• Chronic Pain Relief: Dealing with this is a physical trial. Discover ultimate peace, acceptance, and value. Learn how to cope.
  • Christians and Porn: How does pornography affect a man's spiritual life and fellowship with God? Read this story of darkness.
  • Dealing With Depression: Do you want to laugh and enjoy life again? Learn how to be free from sadness and anxiety.
  • Adopting A Child: Have you and your spouse considered adopting, but heard far too many horror stories? One couple like you overcame numerous hurdles. Read here to see how!
  • Marital Infidelity: Statistics and facts regarding extramarital relationships are undeniable. Evidence points to these statistics being on the increase.
  • Empty Nest: Are you in the transition of accepting your empty home? Discover how to make the most of this life transition.
  • Discouragement: Where is God in your discouraged spirit? Why are you so sad? Find help from His Word here.
  • Separation Anxiety: Learn how to teach toddlers not to react negatively when you leave them with a sitter or family member. Leaving shouldn't be stressful.
  • Forgiving Infidelity: How can unfaithfulness in a marriage be cured? How can this hurtful addiction be broken? Find forgiveness.
  • Suicide Of A Child: Read how one mother expresses the loss of her son from suicide. She found hope among her grieving.
  • Coping With Divorce: A divorce is devastating for everyone involved. How do men cope with divorce?
  • Chronic Pain: A personal story of trial and denial. An answer to prayer. Turning pain into a deeper relationship with God.
  • Grief Process: Are you hurting due to the loss of a loved one? A greater understanding of loss will help you cope.
  • Alzheimers Support: How can you help someone suffering from Alzheimer’s? This article can start you off on that journey with some helpful ideas.
  • Love Addiction: Are you addicted to love and sex? Find out how the dangers and find out how to break free.
  • Inside The Mind Of A Sex Addict: Read how one man found help and relief from a strong porn addiction. Learn how to find help for yourself or a loved one.
  • Divorce Questions: Divorce rips at the heart of our society as it displaces and devastates kids. Find another way here.
  • All About Life Challenges: Find hope and comfort as you go through difficult times in your life. Learn principles to help you cope.
  • Marriage Conflict: How do we disagree in marital conflict and still come out of it loving each other? Learn techniques.
  • Spouse Abuse: Your spouse belittles and criticizes you, but has not been physically abusive. Is this acceptable? Should you be worried?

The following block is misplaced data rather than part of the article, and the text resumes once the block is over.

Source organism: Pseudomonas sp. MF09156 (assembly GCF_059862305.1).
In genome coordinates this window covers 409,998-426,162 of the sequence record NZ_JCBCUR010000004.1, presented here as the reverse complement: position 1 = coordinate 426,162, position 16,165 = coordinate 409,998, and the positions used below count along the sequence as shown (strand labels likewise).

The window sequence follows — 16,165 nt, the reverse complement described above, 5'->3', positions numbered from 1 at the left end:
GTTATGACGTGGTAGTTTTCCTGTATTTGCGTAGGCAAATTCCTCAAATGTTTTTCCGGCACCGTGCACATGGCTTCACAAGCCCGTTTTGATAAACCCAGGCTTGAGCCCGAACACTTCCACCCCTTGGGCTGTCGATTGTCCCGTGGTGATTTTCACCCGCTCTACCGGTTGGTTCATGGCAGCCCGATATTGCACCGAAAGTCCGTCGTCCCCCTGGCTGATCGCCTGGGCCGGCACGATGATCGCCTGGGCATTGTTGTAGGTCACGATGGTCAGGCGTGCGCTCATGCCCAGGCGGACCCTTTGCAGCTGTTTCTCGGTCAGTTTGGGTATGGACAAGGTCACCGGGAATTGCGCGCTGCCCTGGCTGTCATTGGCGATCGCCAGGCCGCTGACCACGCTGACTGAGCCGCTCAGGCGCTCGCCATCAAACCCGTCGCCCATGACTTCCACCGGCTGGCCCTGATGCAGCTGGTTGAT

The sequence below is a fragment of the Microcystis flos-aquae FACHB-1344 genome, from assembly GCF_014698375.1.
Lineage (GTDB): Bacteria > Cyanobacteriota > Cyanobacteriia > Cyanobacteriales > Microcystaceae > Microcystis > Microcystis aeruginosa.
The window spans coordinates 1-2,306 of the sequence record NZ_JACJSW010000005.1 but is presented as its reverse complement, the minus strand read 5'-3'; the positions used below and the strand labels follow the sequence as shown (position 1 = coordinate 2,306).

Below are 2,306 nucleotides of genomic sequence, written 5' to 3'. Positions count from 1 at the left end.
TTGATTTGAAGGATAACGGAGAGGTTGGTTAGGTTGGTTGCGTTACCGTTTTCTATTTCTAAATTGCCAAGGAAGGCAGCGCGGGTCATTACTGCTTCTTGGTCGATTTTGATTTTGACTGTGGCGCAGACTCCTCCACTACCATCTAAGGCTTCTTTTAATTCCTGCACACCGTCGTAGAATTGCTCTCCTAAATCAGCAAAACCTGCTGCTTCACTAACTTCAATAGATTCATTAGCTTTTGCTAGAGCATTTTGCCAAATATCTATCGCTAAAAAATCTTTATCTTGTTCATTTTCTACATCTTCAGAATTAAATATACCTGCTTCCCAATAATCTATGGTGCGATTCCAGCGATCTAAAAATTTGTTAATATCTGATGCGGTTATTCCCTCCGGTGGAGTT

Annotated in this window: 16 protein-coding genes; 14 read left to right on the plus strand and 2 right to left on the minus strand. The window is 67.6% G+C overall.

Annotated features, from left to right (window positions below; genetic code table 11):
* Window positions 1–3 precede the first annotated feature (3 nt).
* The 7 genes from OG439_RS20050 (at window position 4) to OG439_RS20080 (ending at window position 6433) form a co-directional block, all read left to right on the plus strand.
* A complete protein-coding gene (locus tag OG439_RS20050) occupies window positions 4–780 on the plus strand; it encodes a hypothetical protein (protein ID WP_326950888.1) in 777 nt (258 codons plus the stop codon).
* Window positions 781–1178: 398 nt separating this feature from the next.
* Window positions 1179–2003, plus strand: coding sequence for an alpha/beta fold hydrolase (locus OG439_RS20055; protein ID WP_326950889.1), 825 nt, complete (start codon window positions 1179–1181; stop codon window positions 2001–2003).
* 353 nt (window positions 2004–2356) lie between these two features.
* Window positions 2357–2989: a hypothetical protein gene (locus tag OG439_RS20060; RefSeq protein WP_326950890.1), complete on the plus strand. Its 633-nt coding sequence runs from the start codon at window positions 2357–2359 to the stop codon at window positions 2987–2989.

• Anger Management Techniques: Would you like peace to replace anger in your life? If so, learn these helpful techniques for improvement.
  • Chronic Fatigue: Are the symptoms of Chronic Fatigue Syndrome serious? Can it lead to something more serious? What causes Chronic Fatigue Syndrome?
  • Hair Loss: My mother’s father was bald. Does this mean I will be, too? Can anything be done about it? Find out.
  • Gastric Bypass Surgery: Read one woman’s personal story of how this surgery changed her life and medical needs.
  • Verbal Abuse: Stuck in an abusive relationship? Want to know how to stop the abuse? Read steps others have taken here.
  • Husband Addicted to Porn: Did you find out your husband’s addiction? What should you do? How do you cope? Learn some helpful information here.
  • Christian Testimony Video: You have got to watch this story of Greg Outlaw who was pronounced terminally ill and what happened after that! You name it drugs, alcohol, sexual addiction, materialism, hedonism, and a lifestyle of debauchery -- nothing can change a life like God can!
  • Menopause: At what age does menses cease? What are hot flashes? Is there medication a woman can take for symptoms? Read.
  • Overcome Fear: Is it possible to conquer fears? Understand their origin and how to best counteract their power in your life.
  • Metastatic Breast Cancer: Discover renewed hope in your life battle. Read how one woman found peace and joy in the midst of pain.
  • Reverse Aging: Managing mortality is thought to be one of the biggest goals in life. Is it yours? Find out how to have a balanced perspective.
  • Manage Attention Deficit Disorder: Have you or your child been diagnosed with ADD/ADHD? There’s help available. Learn various treatment and how to find support.
  • Hepatitis C: Are you at risk to contract Hepatitis C? This article explores the definition, risks, treatments, and hope for the virus.
  • Adult Children of Alcoholics: Dealing with parents who have addictive habits? Are they inebriated all the time? Want relief? Read here for answers.
  • Cancer Patients: Are you reeling from a cancer diagnosis? Wondering why this happened to you? Find out who to trust for comfort.
  • Signs Of Depression: Read a personal story of diagnosis and treatment. This person survived the trial and came out victorious. Learn more here.
  • Manic Depressive: Learn about the disorder, the treatment options, and the hope of recovery. Why does it affect mood, energy, and the ability to function?
  • Meaning in Tragedy: The news is continually filled with tragedy. Is there a purpose in it? Why does God allow these horrible things to happen?
  • Bed Wetting: Discover what causes this problem and how to respond to your child.